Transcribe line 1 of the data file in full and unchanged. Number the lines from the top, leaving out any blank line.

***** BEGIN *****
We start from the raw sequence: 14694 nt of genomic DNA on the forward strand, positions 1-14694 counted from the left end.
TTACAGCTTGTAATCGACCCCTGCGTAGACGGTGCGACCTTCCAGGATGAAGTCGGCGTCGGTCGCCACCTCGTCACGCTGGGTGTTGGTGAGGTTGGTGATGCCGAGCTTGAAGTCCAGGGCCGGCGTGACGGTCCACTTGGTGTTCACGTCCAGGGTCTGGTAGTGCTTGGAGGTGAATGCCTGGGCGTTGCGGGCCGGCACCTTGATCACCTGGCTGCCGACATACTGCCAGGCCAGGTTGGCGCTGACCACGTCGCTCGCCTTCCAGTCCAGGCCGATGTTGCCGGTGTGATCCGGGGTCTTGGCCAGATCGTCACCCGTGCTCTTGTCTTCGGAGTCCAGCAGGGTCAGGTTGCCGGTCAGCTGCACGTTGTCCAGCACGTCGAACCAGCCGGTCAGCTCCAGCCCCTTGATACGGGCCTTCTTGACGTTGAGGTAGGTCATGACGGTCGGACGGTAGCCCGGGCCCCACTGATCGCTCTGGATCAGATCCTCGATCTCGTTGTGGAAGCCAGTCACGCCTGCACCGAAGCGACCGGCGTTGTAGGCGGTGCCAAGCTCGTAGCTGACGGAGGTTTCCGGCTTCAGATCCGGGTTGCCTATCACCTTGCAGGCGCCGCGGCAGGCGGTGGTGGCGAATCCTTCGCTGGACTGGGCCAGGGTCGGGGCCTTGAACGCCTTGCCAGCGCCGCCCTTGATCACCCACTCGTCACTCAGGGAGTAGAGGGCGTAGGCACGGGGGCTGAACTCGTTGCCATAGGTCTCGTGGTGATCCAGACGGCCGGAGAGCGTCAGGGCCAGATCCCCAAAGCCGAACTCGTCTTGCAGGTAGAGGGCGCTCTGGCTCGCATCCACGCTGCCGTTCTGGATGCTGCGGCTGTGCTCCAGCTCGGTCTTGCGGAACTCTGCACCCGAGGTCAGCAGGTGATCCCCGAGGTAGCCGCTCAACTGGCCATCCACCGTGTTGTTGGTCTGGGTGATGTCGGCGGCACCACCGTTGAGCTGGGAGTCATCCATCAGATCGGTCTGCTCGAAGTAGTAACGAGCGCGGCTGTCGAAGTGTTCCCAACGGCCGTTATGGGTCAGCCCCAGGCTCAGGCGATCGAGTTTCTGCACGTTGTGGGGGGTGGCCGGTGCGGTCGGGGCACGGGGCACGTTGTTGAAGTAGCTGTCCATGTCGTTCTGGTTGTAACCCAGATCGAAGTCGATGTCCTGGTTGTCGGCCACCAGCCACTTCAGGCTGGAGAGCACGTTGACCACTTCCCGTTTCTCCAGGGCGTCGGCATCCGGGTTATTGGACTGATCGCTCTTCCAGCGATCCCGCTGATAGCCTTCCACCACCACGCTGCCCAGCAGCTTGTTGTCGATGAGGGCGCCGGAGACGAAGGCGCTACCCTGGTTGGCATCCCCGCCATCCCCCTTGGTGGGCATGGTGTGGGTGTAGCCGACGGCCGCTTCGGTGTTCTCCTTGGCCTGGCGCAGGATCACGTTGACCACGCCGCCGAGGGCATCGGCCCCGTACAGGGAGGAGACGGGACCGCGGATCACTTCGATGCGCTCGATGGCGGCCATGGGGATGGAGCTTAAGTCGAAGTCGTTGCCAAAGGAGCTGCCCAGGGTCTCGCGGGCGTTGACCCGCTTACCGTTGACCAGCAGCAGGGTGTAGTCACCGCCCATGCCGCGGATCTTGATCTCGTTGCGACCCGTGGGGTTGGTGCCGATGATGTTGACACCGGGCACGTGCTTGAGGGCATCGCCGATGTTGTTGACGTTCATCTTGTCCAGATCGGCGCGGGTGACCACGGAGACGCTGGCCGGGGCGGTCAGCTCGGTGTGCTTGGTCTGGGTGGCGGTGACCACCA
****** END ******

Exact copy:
We start from the raw sequence: 14694 nt of genomic DNA on the forward strand, positions 1-14694 counted from the left end.